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on 19 July 2012
Whilst Brooker's work inhabits the sometimes difficult boundary between academic and popular, you do not need the perceptive powers of the Dark Knight to enjoy and understand the ideas in this volume. Indeed, the strength of Brooker's work is his ability to distil decades of literary and cultural theory into digestible, and most importantly, fascinating analysis of a cultural icon.

The high academic level of Brooker's work is testament to the fact that pioneers often have to outstrip their peers in passion and ability in order to have their work taken seriously. This academic integrity should not intimidate or deter the `casual reader', however. Brooker has done all of the hard work for the reader, providing introductory segues for the non-academic (or indeed the academic from another field, such as myself) so that the occasional necessary theory never mystifies or stymies those of us without advanced degrees in cultural theory.

Brooker examines and interrogates the role of the author and reader with relation to concepts such as branding and hierarchy, identifying and exploring key concepts of value, legitimacy, truth and reality, none of which, as Brooker demonstrates, may be taken at face value. Whilst this work concentrates on the last decade of Batman, with particular reference to the post 9/11 works of Christopher Nolan, the book also continues the theme of its predecessor (though that work is not required reading to enjoy the text, as the author succinctly reiterates the core premise).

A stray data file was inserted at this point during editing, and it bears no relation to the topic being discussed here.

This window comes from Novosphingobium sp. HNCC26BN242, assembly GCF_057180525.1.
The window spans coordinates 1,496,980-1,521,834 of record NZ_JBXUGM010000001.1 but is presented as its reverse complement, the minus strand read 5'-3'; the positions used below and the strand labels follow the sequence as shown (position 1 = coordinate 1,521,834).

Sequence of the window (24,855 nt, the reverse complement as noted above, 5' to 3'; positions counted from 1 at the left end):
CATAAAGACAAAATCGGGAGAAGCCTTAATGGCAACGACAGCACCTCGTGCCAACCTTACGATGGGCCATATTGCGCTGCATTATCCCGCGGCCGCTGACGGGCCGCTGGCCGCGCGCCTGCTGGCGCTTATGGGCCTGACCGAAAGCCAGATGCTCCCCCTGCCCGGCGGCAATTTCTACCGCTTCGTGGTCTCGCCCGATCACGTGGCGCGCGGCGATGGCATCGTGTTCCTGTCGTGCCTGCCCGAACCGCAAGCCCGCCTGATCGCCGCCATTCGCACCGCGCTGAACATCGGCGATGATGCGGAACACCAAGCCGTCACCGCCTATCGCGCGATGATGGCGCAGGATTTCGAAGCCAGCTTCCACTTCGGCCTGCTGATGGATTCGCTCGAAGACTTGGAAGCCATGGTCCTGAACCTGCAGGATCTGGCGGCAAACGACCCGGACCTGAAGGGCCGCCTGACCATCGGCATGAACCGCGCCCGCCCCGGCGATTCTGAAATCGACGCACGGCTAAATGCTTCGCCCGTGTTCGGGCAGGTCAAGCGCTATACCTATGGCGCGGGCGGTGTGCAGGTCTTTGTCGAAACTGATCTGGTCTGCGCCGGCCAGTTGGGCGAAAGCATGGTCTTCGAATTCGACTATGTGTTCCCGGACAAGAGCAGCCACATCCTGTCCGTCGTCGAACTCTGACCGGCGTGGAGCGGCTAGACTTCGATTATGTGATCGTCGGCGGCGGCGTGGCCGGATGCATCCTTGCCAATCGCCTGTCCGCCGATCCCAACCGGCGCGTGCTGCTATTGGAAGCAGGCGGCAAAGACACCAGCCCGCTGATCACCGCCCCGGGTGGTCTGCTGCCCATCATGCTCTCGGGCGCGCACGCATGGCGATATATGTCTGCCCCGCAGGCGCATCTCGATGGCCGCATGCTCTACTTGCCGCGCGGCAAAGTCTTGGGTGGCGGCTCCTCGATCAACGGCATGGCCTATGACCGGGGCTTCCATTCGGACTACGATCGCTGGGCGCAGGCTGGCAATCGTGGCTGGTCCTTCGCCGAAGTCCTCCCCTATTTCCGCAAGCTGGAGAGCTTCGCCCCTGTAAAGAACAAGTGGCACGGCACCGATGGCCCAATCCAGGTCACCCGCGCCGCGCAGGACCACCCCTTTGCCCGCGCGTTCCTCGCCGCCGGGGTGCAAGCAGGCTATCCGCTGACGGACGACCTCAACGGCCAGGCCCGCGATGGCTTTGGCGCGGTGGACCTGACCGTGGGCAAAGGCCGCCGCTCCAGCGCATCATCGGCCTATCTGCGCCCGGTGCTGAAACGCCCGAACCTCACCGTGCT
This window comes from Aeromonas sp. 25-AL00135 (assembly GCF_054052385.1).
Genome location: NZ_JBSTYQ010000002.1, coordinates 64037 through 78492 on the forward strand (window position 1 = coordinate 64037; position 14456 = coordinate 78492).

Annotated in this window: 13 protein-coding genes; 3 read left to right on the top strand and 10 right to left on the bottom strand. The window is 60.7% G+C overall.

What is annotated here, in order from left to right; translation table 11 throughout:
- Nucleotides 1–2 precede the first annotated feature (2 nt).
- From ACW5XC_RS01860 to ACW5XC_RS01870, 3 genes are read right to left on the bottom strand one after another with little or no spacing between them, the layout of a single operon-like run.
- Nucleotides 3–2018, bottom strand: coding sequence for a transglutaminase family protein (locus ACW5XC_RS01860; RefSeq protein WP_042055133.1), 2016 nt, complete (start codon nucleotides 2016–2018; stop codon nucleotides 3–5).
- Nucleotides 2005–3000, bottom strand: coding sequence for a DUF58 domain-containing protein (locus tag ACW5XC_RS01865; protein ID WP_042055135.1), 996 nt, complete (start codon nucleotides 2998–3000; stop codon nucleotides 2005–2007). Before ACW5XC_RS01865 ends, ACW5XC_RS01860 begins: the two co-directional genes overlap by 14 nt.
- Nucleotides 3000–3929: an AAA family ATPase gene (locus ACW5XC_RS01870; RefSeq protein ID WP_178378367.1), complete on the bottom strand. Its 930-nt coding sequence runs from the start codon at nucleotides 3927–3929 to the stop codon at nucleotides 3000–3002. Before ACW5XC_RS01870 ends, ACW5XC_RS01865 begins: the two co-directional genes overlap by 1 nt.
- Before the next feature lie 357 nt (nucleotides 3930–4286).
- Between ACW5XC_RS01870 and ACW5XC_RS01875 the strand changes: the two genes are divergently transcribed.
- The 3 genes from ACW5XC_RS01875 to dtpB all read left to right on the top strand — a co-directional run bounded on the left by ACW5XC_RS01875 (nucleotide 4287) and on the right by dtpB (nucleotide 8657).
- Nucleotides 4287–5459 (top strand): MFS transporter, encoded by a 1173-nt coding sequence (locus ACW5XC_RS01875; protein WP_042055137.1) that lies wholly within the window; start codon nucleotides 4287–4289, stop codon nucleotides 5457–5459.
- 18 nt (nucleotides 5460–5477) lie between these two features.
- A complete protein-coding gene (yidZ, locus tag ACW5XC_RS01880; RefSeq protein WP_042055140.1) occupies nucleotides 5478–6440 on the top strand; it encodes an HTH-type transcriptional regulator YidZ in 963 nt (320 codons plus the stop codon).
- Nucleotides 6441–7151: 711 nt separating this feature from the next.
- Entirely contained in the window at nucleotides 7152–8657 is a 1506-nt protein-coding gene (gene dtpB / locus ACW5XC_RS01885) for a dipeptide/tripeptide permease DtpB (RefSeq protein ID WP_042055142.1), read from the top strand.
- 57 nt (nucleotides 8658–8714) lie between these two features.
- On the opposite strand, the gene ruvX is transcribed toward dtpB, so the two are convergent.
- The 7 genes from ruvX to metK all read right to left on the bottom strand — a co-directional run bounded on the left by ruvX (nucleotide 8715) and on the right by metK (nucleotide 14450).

To risk over-simplification, Brooker's key concept, astutely established in 2000's Batman Unmasked, is that Batman is the sum of all he's ever been, and that his staying power and continued cultural relevance is the result of the character's ability to adapt in the face of change, to continue to reflect us and our interests.

Perhaps, most significantly, Brooker tackles notion of `fidelity', a problematic concept at best when applied to a character with as many competing histories and interpretations as Batman. He objectively examines the role of the author and reader (and author/reader) in the dissemination of the currently endorsed and largely dominant `DARK' interpretation of the `Batman' concept, additionally noting that fidelity may become a promotional device for the establishment of the rebooted franchise, a `relationship of sameness to a specific group of Batman texts and difference from another...' Separating the `new' and `Dark' (Nolan-growly-Bat) from the perceived-undesirable (Schumacher-nipple-Bat), interrogating these notions throughout.